Interview by John Wisniewski




John Wisniewski: When did you begin writing, Lili?

Lili Anolik: I was a bad sleeper as a kid. I just was never not awake. The rule my parents came up with was that I had to be in bed at a certain time, but that I didn’t have to turn off the light until I was good and ready. (And I was never ready.) So I read and read and read. It’s a habit I’ve never broken. And, somehow, writing just grew out of it.

John Wisniewski: How did you get interested in the life and writing of Eve Babitz, to write a book about her?

Lili Anolik: Back in 2010, I saw some quote of Eve’s. I don’t remember the exact quote, but it was, of course, about L.A. and sex. And Instantly, I was entranced. All her books were out of print at that point, but I tracked one down, Slow Days, Fast Company, and I just went crazy for it. I thought the sensibility was strange, beautiful, playful, totally wild and idiosyncratic. And the prose really swung. It was loose and slangy, raffish yet elevated. And then there was her feeling for place, for L.A., which is this paradoxical city—it’s a beautiful city but it’s a haunted city, and there’s all this optimism and hope in it, but there’s an underlying melancholy, too. Eve captured all that. She was the secret genius of Los Angeles, I was convinced.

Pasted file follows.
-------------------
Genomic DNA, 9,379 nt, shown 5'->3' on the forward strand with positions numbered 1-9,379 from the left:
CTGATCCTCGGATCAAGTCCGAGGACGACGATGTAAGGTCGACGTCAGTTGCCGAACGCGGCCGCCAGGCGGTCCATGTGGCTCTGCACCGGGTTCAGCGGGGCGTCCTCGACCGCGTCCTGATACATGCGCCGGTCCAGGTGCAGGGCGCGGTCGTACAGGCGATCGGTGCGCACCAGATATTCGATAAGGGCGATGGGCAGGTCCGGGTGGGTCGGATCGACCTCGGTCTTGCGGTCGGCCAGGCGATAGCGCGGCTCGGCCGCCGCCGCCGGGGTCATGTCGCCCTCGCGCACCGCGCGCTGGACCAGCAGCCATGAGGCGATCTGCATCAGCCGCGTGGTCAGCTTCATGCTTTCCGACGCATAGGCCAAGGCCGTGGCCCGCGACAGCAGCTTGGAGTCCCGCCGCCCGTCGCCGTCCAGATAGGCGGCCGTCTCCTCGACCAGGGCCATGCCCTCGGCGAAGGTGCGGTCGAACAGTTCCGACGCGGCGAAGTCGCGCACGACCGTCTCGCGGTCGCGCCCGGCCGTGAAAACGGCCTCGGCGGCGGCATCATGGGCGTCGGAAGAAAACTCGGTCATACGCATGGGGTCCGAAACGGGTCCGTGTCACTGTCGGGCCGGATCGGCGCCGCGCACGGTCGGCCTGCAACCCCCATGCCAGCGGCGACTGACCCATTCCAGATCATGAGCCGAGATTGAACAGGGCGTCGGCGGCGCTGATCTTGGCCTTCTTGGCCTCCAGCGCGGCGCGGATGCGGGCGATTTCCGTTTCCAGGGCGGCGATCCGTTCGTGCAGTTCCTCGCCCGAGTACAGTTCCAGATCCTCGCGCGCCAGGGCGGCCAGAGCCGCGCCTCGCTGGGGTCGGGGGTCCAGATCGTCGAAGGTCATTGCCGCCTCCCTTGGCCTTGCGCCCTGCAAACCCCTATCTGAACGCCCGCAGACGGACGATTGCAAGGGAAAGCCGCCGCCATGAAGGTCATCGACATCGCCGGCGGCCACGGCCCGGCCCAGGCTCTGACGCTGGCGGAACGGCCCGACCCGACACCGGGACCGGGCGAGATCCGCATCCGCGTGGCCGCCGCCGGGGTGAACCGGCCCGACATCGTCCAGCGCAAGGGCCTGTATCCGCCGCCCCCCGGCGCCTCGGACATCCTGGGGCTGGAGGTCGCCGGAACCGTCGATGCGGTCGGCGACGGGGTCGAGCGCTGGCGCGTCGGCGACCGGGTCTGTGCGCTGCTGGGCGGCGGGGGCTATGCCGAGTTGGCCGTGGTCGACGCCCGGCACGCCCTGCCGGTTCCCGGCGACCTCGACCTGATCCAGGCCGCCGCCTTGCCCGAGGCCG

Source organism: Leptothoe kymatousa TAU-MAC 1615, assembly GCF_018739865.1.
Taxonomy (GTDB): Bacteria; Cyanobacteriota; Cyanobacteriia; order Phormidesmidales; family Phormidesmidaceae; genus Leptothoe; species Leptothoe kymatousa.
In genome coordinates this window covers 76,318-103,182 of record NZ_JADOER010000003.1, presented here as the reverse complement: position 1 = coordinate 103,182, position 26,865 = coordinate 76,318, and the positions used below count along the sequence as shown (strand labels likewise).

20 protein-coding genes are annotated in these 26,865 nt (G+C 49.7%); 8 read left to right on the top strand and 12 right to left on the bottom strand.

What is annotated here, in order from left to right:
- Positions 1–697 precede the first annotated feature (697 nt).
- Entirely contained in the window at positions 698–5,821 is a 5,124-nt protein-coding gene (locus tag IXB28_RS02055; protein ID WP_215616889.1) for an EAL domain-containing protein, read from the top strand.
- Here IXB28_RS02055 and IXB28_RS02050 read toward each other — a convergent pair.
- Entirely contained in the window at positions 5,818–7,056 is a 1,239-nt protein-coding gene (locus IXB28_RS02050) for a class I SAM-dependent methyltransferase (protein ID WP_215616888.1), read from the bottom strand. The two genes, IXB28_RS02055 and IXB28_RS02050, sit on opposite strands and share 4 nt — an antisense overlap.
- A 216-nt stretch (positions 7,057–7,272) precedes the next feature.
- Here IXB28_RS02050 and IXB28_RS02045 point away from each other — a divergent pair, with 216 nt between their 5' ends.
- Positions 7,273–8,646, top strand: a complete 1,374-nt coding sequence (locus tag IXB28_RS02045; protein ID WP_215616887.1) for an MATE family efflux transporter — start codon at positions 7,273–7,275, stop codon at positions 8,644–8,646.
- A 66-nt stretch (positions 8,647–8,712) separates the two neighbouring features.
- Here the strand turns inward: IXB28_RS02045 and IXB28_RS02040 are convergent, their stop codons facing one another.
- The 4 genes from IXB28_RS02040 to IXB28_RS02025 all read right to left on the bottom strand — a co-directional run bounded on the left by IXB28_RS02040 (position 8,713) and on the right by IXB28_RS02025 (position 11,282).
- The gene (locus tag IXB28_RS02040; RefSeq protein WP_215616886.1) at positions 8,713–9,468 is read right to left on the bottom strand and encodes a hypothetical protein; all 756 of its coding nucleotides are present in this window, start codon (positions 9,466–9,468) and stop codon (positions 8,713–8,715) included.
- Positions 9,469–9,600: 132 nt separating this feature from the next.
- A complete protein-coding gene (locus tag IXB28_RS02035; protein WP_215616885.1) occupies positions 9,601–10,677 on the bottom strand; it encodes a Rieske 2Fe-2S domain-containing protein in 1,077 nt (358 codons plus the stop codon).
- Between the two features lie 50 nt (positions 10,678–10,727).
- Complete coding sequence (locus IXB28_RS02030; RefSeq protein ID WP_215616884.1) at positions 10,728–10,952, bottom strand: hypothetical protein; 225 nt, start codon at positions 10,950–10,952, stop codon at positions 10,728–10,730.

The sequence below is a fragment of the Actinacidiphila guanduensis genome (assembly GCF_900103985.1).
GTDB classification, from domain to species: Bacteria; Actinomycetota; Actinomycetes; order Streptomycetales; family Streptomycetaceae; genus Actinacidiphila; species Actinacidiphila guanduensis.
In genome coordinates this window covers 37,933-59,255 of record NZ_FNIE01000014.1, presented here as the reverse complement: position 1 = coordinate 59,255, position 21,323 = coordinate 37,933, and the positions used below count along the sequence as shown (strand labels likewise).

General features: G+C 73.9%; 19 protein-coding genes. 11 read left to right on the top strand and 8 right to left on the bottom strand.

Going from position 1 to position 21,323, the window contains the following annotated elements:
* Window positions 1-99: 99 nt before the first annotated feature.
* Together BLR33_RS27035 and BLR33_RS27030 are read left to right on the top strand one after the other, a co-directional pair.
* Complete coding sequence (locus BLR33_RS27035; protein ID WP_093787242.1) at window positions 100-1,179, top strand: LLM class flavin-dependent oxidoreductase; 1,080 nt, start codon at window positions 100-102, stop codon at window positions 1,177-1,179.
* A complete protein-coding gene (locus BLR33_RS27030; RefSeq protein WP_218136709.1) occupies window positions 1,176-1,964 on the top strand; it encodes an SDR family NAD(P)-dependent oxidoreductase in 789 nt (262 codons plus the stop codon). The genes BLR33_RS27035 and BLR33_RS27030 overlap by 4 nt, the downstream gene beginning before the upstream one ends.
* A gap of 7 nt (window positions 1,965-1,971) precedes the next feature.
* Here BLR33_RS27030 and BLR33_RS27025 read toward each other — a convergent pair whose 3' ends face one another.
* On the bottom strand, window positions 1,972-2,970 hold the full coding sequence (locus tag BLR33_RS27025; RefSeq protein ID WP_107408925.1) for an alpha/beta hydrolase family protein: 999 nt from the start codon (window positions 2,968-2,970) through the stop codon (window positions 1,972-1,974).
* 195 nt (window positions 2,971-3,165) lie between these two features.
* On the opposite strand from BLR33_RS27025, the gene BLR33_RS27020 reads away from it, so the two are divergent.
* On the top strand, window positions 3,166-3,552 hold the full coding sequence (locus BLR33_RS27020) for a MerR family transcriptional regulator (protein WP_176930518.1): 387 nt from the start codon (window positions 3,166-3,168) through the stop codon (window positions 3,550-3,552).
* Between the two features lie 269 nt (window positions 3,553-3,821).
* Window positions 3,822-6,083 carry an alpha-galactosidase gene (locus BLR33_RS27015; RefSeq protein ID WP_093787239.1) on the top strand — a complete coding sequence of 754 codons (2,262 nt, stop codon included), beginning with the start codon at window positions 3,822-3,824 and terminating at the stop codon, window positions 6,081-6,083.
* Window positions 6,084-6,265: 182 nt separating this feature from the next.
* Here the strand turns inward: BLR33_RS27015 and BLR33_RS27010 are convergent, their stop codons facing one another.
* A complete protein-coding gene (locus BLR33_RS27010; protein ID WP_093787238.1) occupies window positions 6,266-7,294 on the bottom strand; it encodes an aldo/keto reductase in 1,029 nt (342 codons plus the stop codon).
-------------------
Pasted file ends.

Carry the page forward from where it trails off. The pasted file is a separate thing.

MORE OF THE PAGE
(L) Author Lili Anolik

I poked around a bit. There was so little out there on her, but what was there was intriguing. She’d posed naked for a photo back in 1963, when she was 20, playing chess with the French surrealist Marcel Duchamp. And she had an impressive sex resume. Had bedded Jim Morrison, Harrison Ford, Ed Ruscha. (Of course I’d later find out that that was just the first page of her sex resume.) The last detail I was able to glean: she’d been in a devastating fire in the late 90s. It stopped her from writing, and from seeing people.